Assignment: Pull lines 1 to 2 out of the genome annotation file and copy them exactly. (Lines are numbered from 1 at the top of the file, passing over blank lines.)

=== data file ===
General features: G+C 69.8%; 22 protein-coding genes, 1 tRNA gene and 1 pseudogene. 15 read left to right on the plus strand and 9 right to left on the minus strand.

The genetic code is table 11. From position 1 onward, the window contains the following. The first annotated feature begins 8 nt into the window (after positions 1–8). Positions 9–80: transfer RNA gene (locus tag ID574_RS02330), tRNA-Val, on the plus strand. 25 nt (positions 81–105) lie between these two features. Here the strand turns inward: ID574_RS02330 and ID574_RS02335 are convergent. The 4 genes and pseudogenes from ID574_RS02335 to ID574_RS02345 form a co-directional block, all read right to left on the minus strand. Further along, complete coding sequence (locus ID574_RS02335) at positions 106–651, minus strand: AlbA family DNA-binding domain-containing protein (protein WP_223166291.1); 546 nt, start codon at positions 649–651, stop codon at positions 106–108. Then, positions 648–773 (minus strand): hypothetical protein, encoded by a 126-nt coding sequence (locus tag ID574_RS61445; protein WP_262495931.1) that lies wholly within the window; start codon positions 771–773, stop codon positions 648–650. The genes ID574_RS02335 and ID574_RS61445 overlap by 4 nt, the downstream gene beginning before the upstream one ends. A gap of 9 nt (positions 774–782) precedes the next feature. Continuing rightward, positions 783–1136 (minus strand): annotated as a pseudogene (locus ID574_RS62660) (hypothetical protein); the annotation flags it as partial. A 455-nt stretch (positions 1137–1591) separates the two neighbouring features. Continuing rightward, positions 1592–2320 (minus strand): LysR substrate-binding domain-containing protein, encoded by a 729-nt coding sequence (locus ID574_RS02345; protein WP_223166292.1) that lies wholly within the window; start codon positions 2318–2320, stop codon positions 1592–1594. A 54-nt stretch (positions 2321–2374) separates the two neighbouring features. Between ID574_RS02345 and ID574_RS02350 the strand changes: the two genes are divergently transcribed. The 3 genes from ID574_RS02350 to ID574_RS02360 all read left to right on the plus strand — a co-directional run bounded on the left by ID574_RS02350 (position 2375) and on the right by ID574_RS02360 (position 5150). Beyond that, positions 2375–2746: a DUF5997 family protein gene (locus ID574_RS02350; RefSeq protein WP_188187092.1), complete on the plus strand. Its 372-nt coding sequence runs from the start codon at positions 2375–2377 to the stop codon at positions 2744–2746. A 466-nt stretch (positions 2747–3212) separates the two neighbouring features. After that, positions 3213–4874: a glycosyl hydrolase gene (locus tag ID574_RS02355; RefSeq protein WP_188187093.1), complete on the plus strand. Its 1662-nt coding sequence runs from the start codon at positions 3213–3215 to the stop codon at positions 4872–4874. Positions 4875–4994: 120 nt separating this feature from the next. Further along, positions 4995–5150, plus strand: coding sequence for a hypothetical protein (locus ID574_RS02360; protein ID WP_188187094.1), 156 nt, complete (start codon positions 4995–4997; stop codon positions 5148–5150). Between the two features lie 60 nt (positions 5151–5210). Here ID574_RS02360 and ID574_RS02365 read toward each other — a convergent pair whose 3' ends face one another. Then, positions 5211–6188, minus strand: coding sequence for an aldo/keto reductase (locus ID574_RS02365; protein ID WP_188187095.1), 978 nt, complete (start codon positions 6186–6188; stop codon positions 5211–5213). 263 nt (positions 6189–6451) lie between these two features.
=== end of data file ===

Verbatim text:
General features: G+C 69.8%; 22 protein-coding genes, 1 tRNA gene and 1 pseudogene. 15 read left to right on the plus strand and 9 right to left on the minus strand.

The genetic code is table 11. From position 1 onward, the window contains the following. The first annotated feature begins 8 nt into the window (after positions 1–8). Positions 9–80: transfer RNA gene (locus tag ID574_RS02330), tRNA-Val, on the plus strand. 25 nt (positions 81–105) lie between these two features. Here the strand turns inward: ID574_RS02330 and ID574_RS02335 are convergent. The 4 genes and pseudogenes from ID574_RS02335 to ID574_RS02345 form a co-directional block, all read right to left on the minus strand. Further along, complete coding sequence (locus ID574_RS02335) at positions 106–651, minus strand: AlbA family DNA-binding domain-containing protein (protein WP_223166291.1); 546 nt, start codon at positions 649–651, stop codon at positions 106–108. Then, positions 648–773 (minus strand): hypothetical protein, encoded by a 126-nt coding sequence (locus tag ID574_RS61445; protein WP_262495931.1) that lies wholly within the window; start codon positions 771–773, stop codon positions 648–650. The genes ID574_RS02335 and ID574_RS61445 overlap by 4 nt, the downstream gene beginning before the upstream one ends. A gap of 9 nt (positions 774–782) precedes the next feature. Continuing rightward, positions 783–1136 (minus strand): annotated as a pseudogene (locus ID574_RS62660) (hypothetical protein); the annotation flags it as partial. A 455-nt stretch (positions 1137–1591) separates the two neighbouring features. Continuing rightward, positions 1592–2320 (minus strand): LysR substrate-binding domain-containing protein, encoded by a 729-nt coding sequence (locus ID574_RS02345; protein WP_223166292.1) that lies wholly within the window; start codon positions 2318–2320, stop codon positions 1592–1594. A 54-nt stretch (positions 2321–2374) separates the two neighbouring features. Between ID574_RS02345 and ID574_RS02350 the strand changes: the two genes are divergently transcribed. The 3 genes from ID574_RS02350 to ID574_RS02360 all read left to right on the plus strand — a co-directional run bounded on the left by ID574_RS02350 (position 2375) and on the right by ID574_RS02360 (position 5150). Beyond that, positions 2375–2746: a DUF5997 family protein gene (locus ID574_RS02350; RefSeq protein WP_188187092.1), complete on the plus strand. Its 372-nt coding sequence runs from the start codon at positions 2375–2377 to the stop codon at positions 2744–2746. A 466-nt stretch (positions 2747–3212) separates the two neighbouring features. After that, positions 3213–4874: a glycosyl hydrolase gene (locus tag ID574_RS02355; RefSeq protein WP_188187093.1), complete on the plus strand. Its 1662-nt coding sequence runs from the start codon at positions 3213–3215 to the stop codon at positions 4872–4874. Positions 4875–4994: 120 nt separating this feature from the next. Further along, positions 4995–5150, plus strand: coding sequence for a hypothetical protein (locus ID574_RS02360; protein ID WP_188187094.1), 156 nt, complete (start codon positions 4995–4997; stop codon positions 5148–5150). Between the two features lie 60 nt (positions 5151–5210). Here ID574_RS02360 and ID574_RS02365 read toward each other — a convergent pair whose 3' ends face one another. Then, positions 5211–6188, minus strand: coding sequence for an aldo/keto reductase (locus ID574_RS02365; protein ID WP_188187095.1), 978 nt, complete (start codon positions 6186–6188; stop codon positions 5211–5213). 263 nt (positions 6189–6451) lie between these two features.